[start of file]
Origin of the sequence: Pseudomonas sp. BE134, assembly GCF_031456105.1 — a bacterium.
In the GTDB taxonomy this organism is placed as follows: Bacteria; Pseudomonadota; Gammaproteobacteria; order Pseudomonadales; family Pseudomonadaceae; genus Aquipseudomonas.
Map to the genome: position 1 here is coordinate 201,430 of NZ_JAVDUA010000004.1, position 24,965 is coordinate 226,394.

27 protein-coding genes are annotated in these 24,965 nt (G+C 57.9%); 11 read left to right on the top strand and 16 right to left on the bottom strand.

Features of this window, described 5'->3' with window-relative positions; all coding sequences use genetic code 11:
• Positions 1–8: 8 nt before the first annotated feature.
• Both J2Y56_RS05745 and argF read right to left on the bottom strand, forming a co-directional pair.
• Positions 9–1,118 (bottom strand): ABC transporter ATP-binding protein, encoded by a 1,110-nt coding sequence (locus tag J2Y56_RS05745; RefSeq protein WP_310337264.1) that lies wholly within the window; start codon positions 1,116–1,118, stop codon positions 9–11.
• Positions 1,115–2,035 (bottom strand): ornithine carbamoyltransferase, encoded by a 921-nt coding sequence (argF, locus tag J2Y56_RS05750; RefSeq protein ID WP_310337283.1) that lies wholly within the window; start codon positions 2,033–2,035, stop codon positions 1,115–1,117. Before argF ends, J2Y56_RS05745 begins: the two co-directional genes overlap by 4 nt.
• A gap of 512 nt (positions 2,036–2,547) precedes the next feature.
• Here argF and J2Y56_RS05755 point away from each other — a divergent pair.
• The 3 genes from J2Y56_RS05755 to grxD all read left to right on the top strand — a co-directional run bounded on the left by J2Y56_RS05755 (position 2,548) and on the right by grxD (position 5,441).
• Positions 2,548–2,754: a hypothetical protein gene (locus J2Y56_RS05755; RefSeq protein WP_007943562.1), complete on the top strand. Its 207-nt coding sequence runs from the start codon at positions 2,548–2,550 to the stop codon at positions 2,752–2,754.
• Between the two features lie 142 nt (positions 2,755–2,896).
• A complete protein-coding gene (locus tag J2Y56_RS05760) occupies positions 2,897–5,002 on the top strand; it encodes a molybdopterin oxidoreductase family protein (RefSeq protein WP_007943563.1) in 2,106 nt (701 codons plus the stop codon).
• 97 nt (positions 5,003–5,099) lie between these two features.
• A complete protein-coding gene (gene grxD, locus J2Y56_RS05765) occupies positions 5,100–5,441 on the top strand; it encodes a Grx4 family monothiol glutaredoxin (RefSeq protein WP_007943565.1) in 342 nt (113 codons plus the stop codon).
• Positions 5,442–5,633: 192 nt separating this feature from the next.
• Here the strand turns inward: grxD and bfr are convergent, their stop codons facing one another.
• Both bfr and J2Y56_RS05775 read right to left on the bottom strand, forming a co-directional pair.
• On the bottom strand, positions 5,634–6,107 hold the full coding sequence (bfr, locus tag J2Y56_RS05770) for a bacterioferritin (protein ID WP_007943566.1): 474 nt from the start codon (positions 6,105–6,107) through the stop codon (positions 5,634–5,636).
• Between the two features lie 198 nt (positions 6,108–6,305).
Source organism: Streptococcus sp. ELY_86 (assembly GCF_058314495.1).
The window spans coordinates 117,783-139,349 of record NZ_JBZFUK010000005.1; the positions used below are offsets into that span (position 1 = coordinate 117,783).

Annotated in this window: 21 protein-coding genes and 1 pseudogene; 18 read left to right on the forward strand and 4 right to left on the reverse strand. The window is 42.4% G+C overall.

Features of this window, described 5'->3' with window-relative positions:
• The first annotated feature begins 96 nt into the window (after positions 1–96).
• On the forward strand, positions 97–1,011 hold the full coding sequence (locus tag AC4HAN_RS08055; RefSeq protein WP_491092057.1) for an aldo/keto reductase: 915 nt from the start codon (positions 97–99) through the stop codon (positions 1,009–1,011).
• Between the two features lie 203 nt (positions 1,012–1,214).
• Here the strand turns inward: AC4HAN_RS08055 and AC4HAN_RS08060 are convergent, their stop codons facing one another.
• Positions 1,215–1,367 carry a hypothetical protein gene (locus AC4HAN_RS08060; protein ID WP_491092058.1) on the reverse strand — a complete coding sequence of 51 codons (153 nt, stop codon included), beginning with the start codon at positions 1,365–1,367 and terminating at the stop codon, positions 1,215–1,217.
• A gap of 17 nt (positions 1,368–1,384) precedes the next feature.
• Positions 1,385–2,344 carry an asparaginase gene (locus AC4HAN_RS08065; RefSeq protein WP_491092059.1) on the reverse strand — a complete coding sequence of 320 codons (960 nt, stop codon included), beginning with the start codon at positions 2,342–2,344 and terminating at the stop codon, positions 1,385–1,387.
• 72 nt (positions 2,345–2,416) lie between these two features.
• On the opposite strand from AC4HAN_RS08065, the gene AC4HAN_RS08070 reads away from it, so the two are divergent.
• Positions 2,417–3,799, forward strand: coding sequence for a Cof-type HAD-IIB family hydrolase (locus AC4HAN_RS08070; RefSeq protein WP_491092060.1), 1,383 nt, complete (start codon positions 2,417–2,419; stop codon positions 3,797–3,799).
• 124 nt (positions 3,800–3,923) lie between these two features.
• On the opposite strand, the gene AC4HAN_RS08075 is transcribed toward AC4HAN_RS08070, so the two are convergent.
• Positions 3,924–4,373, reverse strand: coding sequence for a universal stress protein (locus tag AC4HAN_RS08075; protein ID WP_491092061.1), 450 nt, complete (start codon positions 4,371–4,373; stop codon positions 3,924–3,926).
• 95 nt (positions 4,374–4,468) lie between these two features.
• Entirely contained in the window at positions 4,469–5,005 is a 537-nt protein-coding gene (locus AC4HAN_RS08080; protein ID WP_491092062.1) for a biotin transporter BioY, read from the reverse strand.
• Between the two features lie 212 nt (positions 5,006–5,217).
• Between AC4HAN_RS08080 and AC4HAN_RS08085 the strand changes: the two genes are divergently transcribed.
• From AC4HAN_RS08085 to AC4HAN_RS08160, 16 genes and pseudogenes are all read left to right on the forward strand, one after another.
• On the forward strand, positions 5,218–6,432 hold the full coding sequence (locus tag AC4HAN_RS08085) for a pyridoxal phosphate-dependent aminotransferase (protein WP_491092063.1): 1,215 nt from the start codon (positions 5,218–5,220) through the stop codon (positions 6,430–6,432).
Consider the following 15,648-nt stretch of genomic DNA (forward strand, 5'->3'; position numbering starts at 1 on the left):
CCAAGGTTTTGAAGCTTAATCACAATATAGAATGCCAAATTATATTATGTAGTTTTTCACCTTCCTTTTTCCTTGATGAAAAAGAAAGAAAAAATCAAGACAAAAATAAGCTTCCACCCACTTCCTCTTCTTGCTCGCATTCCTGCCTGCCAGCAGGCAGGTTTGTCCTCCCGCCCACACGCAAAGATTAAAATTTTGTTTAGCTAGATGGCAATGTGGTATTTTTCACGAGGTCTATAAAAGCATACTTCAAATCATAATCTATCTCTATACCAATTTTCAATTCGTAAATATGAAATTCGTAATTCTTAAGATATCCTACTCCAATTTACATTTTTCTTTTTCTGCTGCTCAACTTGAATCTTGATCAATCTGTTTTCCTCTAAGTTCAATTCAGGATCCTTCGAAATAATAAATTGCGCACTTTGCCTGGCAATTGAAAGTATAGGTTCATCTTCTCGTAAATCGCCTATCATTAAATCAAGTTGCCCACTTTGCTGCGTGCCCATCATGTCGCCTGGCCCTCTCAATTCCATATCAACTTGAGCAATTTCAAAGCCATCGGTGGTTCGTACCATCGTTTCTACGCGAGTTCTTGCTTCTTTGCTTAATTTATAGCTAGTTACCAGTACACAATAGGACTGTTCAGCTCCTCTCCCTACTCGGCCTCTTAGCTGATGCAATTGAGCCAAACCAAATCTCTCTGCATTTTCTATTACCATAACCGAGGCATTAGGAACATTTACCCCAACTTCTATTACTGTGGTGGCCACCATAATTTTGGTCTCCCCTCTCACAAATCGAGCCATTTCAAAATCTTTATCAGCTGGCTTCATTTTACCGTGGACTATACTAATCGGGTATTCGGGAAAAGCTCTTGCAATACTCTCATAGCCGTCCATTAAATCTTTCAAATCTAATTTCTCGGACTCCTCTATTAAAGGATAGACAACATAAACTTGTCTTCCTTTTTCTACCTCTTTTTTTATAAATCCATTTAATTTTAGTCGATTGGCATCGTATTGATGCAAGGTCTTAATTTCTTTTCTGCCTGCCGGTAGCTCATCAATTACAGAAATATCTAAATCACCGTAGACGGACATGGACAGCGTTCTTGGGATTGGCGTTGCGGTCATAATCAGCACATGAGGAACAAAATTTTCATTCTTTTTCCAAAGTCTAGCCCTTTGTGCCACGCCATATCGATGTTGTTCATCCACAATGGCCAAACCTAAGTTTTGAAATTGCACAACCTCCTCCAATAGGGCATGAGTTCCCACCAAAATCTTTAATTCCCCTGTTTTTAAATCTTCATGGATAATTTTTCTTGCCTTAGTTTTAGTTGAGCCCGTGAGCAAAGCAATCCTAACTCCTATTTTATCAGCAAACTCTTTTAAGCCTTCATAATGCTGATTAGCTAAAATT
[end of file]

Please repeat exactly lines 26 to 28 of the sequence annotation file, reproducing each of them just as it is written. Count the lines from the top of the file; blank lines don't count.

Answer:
Features of this window, described 5'->3' with window-relative positions:
• The first annotated feature begins 96 nt into the window (after positions 1–96).
• On the forward strand, positions 97–1,011 hold the full coding sequence (locus tag AC4HAN_RS08055; RefSeq protein WP_491092057.1) for an aldo/keto reductase: 915 nt from the start codon (positions 97–99) through the stop codon (positions 1,009–1,011).